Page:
3 May 2018 7:18 AM GMT
Supreme Court of India Today reprimanded the Centre for not having complied with the Court’s direction dated April 9 to frame the scheme under section 6A of the Interstate river disputes act of 1956 by May 3 pursuant to its February 16 verdict in the Cauvery river water dispute.On Thursday, Attorney General K. K. Venugopal sought 10 more days’ time to frame the scheme- “the draft of...
Supreme Court of India Today reprimanded the Centre for not having complied with the Court’s direction dated April 9 to frame the scheme under section 6A of the Interstate river disputes act of 1956 by May 3 pursuant to its February 16 verdict in the Cauvery river water dispute.
On Thursday, Attorney General K. K. Venugopal sought 10 more days’ time to frame the scheme- “the draft of the Cauvery Management Board has been placed before the Cabinet but as the Prime Minister is in Karnataka for the elections, the same has not been approved...further, the Chief Minister of Karnataka, in a letter dated April 26, has advanced that the Cauvery Management Board may be composed of the Water Resource Ministers of the four states (Karnataka, Tamil Nadu, Kerala and the UT of Pudducherry), instead of technical experts...this is the issue...”
At this point, Senior Counsel Shekhar Naphade, appearing on behalf of the state of Tamil Nadu, contended, “Let me be very frank with the Court...the state assembly elections in Karnataka are due on May 12...the Central government is only taking us for a ride in seeking to procrastinate the implementation of a scheme until the elections...the government is only politicising the issue...if such a partisan approach is adopted by the Centre, this may be the end of the Rule of Law in the country...”
In support of his claim, he drew the attention of the bench to a September, 2016 interim order to constitute the Cauvery Management Board within four weeks and the assertion by the then Attorney General Mukul Rohatgi that the needful shall be done by October 4, 2016. “Should we understand the statement of the AG to have been made without the backing of truth? What should we tell the people of Tamil Nadu?”, advanced Mr. Naphade.
On a query in this behalf by the Chief Justice, the court was informed that while 2.5 TMC of water each was to be released for the months of April and May, only 1.1 TMC was released in April.
“Hardly 2 TMC of water has been released in 4 months?! The scheme should have been finalised by now...the states have no role to play in it...even if the scheme has not been finalised within the stipulated time frame, the state of Karnataka should have released the water as per the order of the Cauvery Water Disputes Tribunal (CWDT) to prove its bonafides...the Tribunal had fixed the quota which we had only reduced by around 14 TMC...the water released has to be proportionate to the rainfall, irrigation etc and this why the scheme is needed...in the summers, the allotment is very less...if the water is not urgently released, there will be consequences”, admonished the Chief Justice.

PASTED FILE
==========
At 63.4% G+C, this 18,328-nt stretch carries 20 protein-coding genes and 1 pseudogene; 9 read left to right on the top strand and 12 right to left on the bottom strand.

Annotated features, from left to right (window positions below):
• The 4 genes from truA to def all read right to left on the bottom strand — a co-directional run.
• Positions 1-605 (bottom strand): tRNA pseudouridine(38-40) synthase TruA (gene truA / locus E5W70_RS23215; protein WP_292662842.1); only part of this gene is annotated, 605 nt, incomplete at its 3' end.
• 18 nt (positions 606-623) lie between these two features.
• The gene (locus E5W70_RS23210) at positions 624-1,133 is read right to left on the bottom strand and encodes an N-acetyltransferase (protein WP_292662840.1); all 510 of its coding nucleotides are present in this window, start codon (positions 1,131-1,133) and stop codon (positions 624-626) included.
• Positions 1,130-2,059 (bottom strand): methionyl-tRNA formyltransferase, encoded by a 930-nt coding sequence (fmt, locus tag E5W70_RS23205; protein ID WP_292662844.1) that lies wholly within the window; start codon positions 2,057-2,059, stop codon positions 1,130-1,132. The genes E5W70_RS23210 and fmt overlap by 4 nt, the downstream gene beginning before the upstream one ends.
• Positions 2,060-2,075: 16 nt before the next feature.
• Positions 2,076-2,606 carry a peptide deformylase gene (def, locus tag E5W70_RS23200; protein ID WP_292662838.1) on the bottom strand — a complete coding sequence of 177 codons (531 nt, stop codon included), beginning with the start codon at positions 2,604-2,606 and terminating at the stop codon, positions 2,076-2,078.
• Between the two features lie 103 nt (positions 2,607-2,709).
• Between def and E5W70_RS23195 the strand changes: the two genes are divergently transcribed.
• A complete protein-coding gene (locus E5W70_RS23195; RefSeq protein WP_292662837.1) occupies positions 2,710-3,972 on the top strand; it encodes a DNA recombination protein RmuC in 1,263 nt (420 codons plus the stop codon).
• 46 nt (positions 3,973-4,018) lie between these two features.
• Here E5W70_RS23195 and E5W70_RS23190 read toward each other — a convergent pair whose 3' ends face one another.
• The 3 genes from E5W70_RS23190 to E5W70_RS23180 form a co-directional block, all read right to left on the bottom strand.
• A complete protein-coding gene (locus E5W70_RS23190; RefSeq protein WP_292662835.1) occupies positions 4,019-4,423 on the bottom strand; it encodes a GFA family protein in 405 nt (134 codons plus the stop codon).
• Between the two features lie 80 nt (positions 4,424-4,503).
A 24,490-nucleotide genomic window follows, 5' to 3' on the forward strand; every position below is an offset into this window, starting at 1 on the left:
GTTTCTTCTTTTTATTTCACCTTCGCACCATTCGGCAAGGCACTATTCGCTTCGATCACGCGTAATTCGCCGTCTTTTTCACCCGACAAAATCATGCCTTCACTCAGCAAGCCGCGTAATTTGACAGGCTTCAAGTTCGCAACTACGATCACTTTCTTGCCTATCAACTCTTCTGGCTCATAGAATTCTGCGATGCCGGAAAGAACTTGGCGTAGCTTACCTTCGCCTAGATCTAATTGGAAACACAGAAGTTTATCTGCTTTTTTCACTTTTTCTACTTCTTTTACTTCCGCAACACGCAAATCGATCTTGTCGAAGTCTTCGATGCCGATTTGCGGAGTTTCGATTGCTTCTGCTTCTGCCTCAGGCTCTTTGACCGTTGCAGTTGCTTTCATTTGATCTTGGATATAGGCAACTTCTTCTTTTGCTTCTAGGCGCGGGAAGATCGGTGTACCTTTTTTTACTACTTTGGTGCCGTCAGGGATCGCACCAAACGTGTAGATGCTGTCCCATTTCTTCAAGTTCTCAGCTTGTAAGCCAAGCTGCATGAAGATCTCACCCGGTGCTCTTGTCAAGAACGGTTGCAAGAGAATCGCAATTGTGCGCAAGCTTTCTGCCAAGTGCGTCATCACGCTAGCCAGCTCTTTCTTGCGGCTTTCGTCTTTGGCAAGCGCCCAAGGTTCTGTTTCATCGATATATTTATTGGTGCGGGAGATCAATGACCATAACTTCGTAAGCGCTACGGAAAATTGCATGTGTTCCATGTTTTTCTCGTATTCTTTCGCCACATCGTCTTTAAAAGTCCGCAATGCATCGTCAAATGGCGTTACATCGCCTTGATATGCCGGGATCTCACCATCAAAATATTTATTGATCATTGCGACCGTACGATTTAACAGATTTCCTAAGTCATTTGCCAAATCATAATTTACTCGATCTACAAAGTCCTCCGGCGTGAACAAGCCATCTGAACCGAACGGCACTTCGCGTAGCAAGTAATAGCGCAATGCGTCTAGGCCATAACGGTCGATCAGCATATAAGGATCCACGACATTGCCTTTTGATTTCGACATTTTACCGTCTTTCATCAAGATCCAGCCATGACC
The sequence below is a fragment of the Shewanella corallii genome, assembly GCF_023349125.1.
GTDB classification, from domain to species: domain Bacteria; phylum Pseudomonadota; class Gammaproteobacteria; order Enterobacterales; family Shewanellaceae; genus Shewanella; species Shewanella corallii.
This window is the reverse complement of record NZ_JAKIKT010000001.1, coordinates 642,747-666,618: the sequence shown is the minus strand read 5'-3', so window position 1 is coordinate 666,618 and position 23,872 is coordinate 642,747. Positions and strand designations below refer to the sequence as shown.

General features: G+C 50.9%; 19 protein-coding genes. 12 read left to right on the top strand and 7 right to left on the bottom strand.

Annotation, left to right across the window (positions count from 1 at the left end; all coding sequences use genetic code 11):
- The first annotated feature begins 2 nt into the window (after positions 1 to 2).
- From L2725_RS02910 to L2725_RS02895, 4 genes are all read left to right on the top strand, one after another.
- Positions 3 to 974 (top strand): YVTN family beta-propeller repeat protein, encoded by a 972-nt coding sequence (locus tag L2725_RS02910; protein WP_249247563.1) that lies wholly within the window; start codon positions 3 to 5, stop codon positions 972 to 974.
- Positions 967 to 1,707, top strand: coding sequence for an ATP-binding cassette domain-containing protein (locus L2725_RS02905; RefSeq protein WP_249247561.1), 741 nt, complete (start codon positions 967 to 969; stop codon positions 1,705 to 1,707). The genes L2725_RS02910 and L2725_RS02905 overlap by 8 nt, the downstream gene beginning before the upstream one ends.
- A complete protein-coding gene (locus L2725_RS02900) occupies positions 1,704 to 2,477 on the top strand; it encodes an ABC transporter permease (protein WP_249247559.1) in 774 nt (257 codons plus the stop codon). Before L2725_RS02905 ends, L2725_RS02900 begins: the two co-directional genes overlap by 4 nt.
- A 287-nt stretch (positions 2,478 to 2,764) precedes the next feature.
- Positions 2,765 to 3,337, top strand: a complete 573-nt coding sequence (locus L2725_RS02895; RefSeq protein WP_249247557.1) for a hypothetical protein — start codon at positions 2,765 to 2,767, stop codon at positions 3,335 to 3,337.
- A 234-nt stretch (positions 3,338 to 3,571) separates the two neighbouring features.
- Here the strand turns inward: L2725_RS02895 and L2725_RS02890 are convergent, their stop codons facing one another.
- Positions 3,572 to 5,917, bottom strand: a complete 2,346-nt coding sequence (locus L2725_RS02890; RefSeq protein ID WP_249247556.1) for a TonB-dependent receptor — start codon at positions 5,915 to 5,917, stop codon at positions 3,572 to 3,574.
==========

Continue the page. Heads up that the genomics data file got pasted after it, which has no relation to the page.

Senior Counsel Shyam Diwan, appearing for the state of Karnataka, argued that “there is no contempt against the state and hence, nothing to obtain instructions on and respond to”.
When Mr. Naphade persisted that the temperatures not just during the summer season but even otherwise are rising in the state of Tamil Nadu, the CJI reiterated that the February 16 judgment incorporated the principle of substantive equality and assured that the water shall be made available.
“We also want a categorical statement on affidavit as to what held them (the Centre) back...whether it is politics or the affairs of the government...they are defeating federalism...we are at the mercy of the Central government...”, pressed Mr. Naphade.
Directing the AG to obtain instructions on the steps adopted to frame the scheme, the CJI Scheduled the matter for further hearing on Tuesday.
The Supreme Court had on February 16 passed verdict on the appeal moved by Karnataka against the 2007 award of the tribunal and modified the award while directing Karnataka to release 177.25 TMC water to Tamil Nadu instead of 192 TMC as ordered by CWDT. The bench headed by CJI Dipak Misra also directed the Centre to frame a scheme under section 6A of the Inter State River Disputes Act of 1956 within six weeks so that the authorities under the scheme can see to it that its decision which has modified the award passed by the tribunal is “smoothly made functional”.
The Hon'ble Judges of the SC (Cauvery Water Dispute) orally mentioned that there is shortage of water of 4 Tmc which Karnataka may have to release. However, we submitted that Karnataka has ensured more water than what TN is entitled to receive at the inter State border. The Hon'ble judges in this background have directed Karnataka to file an affidavit by Tuesday.
The State of Karnataka would file its affidavit submitting that the share of TN in this distress water year (upto end of April 2018) was 98.06 Tmc, however, Karnataka has ensured 116.74 Tmc - the surplus being 18.68 Tmc. Besides, Karnataka would also submit that the live storage in Mettur in TN is 9.56 Tmc which is sufficient to meet its drinking water needs in TN. Karnataka would also submit that the live storage in its four reservoirs is 9.93 Tmc which is entirely required for meeting the drinking water needs of rural and urban areas including Bangalore.